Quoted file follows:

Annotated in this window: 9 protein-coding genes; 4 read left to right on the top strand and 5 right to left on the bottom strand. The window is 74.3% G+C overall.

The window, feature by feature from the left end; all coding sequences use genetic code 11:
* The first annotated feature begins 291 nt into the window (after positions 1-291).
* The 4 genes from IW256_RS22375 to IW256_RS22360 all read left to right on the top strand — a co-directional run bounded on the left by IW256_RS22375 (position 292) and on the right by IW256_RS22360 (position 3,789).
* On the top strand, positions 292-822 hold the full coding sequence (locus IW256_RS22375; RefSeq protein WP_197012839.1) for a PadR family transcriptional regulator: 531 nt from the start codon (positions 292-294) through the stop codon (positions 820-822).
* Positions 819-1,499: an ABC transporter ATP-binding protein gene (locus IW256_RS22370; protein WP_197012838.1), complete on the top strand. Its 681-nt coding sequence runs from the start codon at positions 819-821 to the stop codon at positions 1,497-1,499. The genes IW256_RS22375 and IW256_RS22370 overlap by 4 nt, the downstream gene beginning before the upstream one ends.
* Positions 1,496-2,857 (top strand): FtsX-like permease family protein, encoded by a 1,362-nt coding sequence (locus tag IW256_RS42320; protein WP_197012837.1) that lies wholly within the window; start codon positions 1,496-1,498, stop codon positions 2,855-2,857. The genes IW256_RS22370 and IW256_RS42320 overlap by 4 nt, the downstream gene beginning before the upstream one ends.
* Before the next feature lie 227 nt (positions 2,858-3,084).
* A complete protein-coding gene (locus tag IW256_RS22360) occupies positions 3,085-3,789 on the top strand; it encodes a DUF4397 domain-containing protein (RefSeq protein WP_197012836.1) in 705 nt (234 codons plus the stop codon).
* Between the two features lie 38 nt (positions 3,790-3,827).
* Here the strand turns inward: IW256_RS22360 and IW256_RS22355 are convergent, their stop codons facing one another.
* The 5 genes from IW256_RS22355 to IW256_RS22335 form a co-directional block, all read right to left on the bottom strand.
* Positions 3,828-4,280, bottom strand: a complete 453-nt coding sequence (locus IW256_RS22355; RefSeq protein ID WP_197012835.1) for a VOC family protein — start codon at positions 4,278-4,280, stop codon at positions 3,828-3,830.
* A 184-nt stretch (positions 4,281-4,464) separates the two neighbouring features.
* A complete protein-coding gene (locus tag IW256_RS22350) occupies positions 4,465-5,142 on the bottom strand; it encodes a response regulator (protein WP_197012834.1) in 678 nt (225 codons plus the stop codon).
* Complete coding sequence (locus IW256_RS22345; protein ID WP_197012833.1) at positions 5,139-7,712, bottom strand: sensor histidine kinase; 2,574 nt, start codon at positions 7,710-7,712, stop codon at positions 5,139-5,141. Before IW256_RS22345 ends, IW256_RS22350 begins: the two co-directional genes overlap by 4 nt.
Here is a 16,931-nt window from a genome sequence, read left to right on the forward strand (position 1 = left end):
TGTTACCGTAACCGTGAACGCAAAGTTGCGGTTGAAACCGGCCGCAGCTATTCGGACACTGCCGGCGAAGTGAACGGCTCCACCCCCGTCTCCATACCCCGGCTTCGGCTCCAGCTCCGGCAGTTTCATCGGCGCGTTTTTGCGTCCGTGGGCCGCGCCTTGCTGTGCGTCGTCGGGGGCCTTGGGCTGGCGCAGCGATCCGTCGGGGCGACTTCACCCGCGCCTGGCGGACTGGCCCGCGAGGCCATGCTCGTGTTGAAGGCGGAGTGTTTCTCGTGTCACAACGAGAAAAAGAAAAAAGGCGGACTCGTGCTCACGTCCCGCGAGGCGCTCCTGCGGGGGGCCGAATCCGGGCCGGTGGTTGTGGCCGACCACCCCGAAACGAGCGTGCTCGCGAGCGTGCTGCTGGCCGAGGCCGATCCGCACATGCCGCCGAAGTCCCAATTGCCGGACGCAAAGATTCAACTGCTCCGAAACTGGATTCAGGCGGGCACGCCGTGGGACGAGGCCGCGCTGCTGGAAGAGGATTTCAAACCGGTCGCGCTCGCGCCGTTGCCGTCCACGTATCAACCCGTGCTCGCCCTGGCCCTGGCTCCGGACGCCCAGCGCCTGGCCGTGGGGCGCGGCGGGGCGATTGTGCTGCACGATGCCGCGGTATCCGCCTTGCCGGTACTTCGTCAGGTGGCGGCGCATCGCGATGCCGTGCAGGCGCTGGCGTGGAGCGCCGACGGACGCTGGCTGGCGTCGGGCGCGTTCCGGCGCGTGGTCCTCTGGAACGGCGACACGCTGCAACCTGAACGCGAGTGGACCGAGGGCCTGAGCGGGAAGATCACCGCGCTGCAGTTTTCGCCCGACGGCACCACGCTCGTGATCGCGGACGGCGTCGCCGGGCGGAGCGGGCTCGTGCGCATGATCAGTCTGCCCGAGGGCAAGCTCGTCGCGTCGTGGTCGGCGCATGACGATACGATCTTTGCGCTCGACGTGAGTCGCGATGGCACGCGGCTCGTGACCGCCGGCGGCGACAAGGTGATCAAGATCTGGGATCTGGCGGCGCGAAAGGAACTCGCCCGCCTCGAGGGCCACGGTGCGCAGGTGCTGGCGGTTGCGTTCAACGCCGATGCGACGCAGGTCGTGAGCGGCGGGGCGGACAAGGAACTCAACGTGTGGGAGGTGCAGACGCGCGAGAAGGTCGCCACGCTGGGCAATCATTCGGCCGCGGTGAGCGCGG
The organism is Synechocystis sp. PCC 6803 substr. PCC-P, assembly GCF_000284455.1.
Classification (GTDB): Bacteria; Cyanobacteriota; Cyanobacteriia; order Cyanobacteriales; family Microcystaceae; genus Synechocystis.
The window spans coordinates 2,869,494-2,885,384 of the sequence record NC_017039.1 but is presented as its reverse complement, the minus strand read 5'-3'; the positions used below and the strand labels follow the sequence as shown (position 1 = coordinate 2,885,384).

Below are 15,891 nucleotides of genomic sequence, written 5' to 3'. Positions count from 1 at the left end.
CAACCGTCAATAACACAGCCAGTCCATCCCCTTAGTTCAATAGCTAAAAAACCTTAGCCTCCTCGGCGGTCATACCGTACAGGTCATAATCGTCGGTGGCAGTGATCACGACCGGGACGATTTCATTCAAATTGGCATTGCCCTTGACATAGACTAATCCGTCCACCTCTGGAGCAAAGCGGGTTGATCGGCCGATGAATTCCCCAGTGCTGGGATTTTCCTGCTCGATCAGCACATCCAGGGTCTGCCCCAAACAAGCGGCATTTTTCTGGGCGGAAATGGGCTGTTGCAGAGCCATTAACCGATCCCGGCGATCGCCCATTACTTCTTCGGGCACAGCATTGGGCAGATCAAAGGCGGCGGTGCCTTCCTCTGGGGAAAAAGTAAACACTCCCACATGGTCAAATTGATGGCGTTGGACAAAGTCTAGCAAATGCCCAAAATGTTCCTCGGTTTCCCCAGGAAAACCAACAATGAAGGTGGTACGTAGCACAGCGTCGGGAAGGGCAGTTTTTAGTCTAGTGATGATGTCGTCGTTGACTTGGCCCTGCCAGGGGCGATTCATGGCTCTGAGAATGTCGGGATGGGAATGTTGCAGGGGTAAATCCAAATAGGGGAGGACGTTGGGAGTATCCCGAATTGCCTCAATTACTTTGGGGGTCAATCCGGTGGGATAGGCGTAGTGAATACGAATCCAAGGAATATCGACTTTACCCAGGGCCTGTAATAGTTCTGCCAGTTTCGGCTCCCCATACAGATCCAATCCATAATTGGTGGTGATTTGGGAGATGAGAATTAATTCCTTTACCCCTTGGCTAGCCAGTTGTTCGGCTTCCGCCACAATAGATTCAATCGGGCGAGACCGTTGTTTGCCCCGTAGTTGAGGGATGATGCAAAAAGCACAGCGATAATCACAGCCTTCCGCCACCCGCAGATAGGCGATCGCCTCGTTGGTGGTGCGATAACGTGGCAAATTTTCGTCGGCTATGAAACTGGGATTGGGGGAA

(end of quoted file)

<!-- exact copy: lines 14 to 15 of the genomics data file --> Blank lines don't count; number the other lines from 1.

* A 184-nt stretch (positions 4,281-4,464) separates the two neighbouring features.
* A complete protein-coding gene (locus tag IW256_RS22350) occupies positions 4,465-5,142 on the bottom strand; it encodes a response regulator (protein WP_197012834.1) in 678 nt (225 codons plus the stop codon).